Injured 90-year-old endures 40-hour wait for ambulance - only to be left outside A&E overnight

·3-min read
Ambulance outside A&E
Ambulance outside A&E

A 90-year-old woman endured a 40-hour wait for an ambulance, only to be stuck in the vehicle overnight outside accident and emergency.

Steven Syms, from St Austell, in Cornwall, said his mother Daphne fell over at her home on Sunday evening, but paramedics did not arrive until Tuesday afternoon.

She then had to remain in the vehicle overnight at Royal Cornwall Hospital as there was a queue at A&E. She was eventually diagnosed with a suspected fractured hip and needed an operation.

Mr Syms said the system is "totally broken" and his mother would have certainly died if her condition had been more serious.

He spoke out as further evidence emerged of extremely long waits for paramedics in Cornwall.

One woman, from the village of St Columb Road, shared pictures on social media of a makeshift shelter she built around her 87-year-old father after he suffered a fall outside on Monday.

A daughter made a makeshift shelter for her father after he fell outside his home and faced a long wait for an ambulance
A daughter made a makeshift shelter for her father after he fell outside his home and faced a long wait for an ambulance

He had broken seven ribs and suffered two fractures to his pelvis, and had to wait 15 hours for paramedics to arrive.

Images posted on Twitter showed she had positioned a football goalpost around her injured parent, then laid tarpaulin and three umbrellas over it to shield him from the elements.

System 'needs to be urgently reviewed'

Speaking on Wednesday about his 90-year-old mother's traumatic experience, Mr Syms told BBC Radio Cornwall: "We phoned NHS 111 on Sunday evening. Mum was in quite a bit of pain - she'd fallen on the floor. NHS 111 gave us all the advice that they could do and we managed to get mum back into a chair.

"We then dialled 999 and waited for the ambulance. When I say 'waited for the ambulance', unfortunately it took in total 40 hours before the ambulance arrived yesterday afternoon.

"We're literally heartbroken to see a 90-year-old woman in such distress, just sat there waiting. It's the not knowing how ill she was or whether she had broken anything.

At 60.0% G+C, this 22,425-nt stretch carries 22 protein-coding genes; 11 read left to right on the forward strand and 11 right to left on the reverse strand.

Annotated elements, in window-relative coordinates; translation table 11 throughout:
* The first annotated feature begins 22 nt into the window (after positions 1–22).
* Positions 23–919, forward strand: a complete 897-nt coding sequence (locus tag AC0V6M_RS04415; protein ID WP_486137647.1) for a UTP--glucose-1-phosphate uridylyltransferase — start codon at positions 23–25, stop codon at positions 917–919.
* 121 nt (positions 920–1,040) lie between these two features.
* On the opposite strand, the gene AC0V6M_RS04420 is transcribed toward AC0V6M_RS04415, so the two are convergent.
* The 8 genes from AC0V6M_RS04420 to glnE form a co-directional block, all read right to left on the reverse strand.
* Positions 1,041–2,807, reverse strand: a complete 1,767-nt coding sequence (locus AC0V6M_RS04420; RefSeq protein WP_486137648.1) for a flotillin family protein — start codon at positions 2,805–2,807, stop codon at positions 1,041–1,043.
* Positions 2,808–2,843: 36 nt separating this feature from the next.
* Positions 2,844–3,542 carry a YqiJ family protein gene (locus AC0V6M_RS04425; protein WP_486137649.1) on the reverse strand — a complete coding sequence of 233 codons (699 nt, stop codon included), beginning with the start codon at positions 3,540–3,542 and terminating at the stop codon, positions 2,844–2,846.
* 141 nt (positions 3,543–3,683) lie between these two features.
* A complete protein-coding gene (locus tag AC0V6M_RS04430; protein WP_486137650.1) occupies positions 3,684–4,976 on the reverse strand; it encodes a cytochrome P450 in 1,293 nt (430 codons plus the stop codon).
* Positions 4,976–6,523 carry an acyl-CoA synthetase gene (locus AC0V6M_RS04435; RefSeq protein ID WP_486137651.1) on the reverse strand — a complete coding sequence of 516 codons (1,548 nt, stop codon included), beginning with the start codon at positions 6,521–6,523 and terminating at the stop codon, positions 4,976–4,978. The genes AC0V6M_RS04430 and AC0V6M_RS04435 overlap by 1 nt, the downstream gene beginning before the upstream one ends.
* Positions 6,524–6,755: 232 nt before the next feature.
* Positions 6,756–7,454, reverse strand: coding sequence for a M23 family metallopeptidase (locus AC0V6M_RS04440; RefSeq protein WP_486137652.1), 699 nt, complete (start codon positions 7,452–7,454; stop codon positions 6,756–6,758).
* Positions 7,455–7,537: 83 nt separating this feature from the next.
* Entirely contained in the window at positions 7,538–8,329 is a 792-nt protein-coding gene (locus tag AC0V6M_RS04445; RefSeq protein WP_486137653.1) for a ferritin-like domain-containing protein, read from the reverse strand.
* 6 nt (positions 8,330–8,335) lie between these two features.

"In fact, she's still down at the hospital in the ambulance at the moment. She's not actually out of the ambulance yet.

"The system is totally broken. It took nine minutes before my 999 call was answered. If that was a cardiac arrest, nine minutes is much too long - it's the end of somebody's life.

"Paramedics are absolutely incredible people. They need and want to carry on and do the job they're trained for. At the moment, they are being abused and used as part of the nursing section at Royal Cornwall Hospital.

"The system is not deteriorating, it's totally broken and needs to be urgently reviewed."

Health system 'under enormous pressure'

A spokesman for the Cornwall and Isles of Scilly’s integrated care system said: “Like other parts of the country, our health and care system continues to experience pressure. The reasons for this are complex, including high demand for primary and secondary care, mental health services and adult social care.

“Our teams continue to work together to support people who need our care and we encourage people to use the most appropriate service – including your local pharmacy, minor injury units or 111 online - to keep our emergency departments and 999 service available for people with urgent and life-threatening needs.”

A spokesman for the South Western Ambulance Service NHS Foundation Trust said: “We are sorry and upset that we were unable to provide Mr Syms’ mother with the timely response and care that she needed. Our ambulance clinicians strive every day to give their best to patients.

“Health and social care services are under enormous pressure. We are working with our partners in the NHS and social care in Cornwall to do all we can to improve the service that patients receive.

“We thank Mr Syms for being so understanding of the circumstances that our people and other health staff are working under.”